"If there is obvious anomaly in the application of law the Court could shape the law to remove the anomaly. If the strict grammtical interpretation gives rise to absurdity or inconsistency, the Court could discard such interpretation and adopt an interpretation which will give effect to the purpose of the legislature. That could be done, if necessary even by modification of the language used. (See Mahadeolal Kanodia v. The Administrator General of West Bengal (1950) 3 SCR 578; (AIR 1960 SC 936). The legislators do not always deal with specific controversies which the Courts decide. They incorporate general purpose behind the statutory words and it is for the court to decide specific cases. If a given case is well within the general purpose of the legislature but not within the literal meaning of the statute, then the Court must strike the balance." Keeping in view the recommendations of the Law Commission and the above principles of interpretation of Statutes we are of the opinion that the only harmonious construction that can be given to Section 276B is that the mandatory sentence of imprisonment and fine is to be imposed where it can be imposed, namely on persons coming under categories (ii) and (iii) above, but where it cannot be imposed, namely on a company, fine will be the only punishment. We hasten to add, two other alternative interpretations could also be given: (i) that a company cannot be prosecuted (as held in the impugned judgment); or (ii) that a company may be prosecuted and convicted but not punished, but these interpretations will be dehors Section 278B or wholly inconsistent with its plain language.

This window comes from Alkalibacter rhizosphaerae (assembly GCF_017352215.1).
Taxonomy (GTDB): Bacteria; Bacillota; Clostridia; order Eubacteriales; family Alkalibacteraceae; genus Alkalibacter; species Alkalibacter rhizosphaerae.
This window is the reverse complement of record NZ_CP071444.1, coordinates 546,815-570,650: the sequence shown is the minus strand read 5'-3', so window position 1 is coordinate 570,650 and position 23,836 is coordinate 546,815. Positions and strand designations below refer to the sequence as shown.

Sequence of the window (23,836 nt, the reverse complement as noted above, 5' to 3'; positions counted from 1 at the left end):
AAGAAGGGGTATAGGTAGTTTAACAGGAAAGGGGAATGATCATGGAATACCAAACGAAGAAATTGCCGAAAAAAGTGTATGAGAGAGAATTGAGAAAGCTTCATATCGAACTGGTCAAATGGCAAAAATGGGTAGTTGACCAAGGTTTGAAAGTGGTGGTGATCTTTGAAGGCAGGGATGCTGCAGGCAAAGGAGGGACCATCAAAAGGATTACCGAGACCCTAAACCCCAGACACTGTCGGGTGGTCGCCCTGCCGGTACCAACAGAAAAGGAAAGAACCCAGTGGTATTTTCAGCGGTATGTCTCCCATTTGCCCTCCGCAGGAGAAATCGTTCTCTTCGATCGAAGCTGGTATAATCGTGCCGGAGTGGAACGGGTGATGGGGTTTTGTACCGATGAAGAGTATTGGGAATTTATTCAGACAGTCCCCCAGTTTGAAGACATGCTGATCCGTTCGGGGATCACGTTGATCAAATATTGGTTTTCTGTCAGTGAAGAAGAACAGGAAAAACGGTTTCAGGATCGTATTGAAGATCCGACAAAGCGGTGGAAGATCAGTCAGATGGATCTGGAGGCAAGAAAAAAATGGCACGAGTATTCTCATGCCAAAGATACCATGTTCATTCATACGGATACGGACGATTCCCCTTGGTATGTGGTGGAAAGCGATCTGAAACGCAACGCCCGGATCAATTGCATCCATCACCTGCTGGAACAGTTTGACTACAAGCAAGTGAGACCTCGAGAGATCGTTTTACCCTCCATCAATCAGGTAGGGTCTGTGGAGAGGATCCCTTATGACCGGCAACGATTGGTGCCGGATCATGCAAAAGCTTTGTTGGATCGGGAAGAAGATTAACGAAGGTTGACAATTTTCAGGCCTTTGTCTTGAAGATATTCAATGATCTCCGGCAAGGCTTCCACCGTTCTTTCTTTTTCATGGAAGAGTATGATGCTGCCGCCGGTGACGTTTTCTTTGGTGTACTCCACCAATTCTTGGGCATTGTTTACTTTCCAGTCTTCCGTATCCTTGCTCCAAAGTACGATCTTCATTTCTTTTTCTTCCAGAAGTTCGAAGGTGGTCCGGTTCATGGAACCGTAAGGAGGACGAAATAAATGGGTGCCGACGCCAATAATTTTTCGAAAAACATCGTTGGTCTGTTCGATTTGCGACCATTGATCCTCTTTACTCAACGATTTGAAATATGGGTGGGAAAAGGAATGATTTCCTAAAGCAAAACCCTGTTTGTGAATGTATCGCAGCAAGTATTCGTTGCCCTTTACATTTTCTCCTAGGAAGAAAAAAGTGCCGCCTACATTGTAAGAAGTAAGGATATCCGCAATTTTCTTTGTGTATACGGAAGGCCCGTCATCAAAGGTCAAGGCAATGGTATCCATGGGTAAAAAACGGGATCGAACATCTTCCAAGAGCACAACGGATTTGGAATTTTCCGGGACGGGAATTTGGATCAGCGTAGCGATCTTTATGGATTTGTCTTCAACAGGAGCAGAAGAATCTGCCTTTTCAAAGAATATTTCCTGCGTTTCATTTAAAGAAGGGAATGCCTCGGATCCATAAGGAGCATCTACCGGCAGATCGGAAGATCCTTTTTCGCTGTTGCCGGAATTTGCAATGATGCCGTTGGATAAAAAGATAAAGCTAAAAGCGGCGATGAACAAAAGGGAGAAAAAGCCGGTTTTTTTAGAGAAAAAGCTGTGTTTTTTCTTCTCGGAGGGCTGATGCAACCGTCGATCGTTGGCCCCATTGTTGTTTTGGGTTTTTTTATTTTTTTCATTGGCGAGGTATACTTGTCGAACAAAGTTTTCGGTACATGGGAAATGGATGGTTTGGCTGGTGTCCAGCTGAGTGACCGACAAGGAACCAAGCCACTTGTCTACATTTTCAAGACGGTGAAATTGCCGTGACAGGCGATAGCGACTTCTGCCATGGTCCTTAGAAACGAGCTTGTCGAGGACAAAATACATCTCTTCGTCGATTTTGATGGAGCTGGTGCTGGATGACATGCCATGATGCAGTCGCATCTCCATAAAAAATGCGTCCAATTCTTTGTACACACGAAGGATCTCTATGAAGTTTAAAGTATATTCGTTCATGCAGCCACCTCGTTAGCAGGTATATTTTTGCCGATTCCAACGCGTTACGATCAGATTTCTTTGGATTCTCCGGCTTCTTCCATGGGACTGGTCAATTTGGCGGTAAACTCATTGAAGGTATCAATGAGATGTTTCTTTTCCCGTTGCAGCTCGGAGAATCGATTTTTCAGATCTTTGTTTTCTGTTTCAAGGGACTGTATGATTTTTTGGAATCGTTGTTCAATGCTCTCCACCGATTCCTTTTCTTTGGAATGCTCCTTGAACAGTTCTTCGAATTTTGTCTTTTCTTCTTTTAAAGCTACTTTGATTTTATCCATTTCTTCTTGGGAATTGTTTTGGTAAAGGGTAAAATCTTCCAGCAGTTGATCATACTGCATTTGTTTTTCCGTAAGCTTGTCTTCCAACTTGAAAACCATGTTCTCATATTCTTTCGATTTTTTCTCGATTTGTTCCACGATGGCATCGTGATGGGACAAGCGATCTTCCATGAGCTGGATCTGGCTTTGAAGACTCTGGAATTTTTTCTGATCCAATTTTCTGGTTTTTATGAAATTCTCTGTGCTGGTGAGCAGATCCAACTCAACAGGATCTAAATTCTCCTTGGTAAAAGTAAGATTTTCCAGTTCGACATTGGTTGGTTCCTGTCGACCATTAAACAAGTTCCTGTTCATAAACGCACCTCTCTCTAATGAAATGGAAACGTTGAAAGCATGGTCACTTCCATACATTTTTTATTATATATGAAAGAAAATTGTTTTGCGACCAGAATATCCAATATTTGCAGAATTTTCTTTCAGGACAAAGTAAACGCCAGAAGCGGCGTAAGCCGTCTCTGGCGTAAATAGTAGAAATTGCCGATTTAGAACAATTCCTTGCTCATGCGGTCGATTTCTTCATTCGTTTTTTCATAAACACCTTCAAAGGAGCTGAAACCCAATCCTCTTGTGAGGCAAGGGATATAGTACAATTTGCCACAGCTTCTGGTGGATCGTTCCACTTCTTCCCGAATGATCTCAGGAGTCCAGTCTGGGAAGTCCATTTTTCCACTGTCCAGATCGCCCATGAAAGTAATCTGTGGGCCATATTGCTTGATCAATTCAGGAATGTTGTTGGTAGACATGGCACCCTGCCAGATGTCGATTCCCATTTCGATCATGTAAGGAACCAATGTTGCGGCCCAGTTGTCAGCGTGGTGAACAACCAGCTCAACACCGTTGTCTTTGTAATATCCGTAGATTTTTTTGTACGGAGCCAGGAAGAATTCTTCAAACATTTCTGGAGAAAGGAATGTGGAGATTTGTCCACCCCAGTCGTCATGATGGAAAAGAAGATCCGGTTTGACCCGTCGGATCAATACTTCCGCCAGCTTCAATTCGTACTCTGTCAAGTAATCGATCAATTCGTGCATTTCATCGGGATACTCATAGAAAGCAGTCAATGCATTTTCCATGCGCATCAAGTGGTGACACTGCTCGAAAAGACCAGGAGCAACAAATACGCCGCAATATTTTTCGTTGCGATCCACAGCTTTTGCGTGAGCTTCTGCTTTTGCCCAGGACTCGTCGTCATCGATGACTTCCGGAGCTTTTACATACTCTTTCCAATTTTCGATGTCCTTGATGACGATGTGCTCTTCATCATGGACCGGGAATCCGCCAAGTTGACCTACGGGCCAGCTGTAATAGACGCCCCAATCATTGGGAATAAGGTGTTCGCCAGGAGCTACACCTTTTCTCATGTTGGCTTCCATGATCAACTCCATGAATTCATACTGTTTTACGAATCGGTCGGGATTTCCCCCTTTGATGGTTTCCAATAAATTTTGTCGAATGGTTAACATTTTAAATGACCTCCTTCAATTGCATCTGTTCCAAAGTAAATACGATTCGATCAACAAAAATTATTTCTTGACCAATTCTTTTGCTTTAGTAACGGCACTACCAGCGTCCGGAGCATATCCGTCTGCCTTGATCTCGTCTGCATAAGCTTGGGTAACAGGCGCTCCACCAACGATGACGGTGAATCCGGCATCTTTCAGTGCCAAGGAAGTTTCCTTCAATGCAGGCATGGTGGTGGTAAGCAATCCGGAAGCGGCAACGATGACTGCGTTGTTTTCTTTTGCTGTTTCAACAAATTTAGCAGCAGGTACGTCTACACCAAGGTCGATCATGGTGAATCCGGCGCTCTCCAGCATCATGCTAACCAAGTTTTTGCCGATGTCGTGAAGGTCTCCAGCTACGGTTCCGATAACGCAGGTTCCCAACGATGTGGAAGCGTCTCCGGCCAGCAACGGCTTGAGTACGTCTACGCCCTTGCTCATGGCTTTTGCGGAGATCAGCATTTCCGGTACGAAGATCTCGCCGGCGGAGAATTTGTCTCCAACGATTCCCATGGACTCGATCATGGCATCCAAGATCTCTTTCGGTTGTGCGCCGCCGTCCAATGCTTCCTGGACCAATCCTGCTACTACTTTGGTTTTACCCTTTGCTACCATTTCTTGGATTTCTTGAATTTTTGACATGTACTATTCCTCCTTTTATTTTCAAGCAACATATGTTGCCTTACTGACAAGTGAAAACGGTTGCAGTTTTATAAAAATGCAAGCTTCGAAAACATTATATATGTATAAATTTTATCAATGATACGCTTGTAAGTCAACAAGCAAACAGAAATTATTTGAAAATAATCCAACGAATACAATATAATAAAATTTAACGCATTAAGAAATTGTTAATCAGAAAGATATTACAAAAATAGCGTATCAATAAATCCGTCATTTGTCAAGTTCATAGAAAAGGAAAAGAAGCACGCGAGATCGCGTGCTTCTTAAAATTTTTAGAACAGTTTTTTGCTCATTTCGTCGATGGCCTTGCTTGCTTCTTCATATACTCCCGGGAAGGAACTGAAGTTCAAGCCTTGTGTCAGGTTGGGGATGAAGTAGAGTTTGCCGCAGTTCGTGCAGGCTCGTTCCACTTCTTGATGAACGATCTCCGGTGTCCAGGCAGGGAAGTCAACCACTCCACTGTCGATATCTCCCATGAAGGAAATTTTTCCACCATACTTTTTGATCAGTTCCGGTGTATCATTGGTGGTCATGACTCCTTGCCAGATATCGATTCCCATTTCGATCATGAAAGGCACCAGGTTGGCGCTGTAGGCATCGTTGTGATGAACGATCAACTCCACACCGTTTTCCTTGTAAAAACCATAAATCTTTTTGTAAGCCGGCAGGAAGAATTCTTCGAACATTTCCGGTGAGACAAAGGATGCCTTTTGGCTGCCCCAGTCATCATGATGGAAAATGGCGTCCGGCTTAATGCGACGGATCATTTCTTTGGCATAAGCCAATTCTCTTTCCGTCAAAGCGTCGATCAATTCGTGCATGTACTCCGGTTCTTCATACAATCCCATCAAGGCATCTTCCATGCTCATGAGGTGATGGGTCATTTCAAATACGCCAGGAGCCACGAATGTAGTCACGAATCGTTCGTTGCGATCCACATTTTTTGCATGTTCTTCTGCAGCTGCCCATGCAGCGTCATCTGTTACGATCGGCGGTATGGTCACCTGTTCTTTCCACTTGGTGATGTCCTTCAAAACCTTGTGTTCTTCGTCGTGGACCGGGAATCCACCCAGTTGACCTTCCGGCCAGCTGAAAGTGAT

For the foregoing discussion w are unable to sustain the impugned order of the High Court so far as it held that the prosecution of respondent No.1 was legally impermissible. Equally unsustainable is the order of the High Court dismissing the revision petition oua the other respondents in absence of any finding to indicate that it agreed with the reasoning of the trial Court for their discharge. We, therefore, allow this appeal, set aside the impugned order of the High Court upholding the discharge of the respondents and direct it to hear the revision petition filed by the appellant afresh in accordance with law and in the light of the observations made herein before.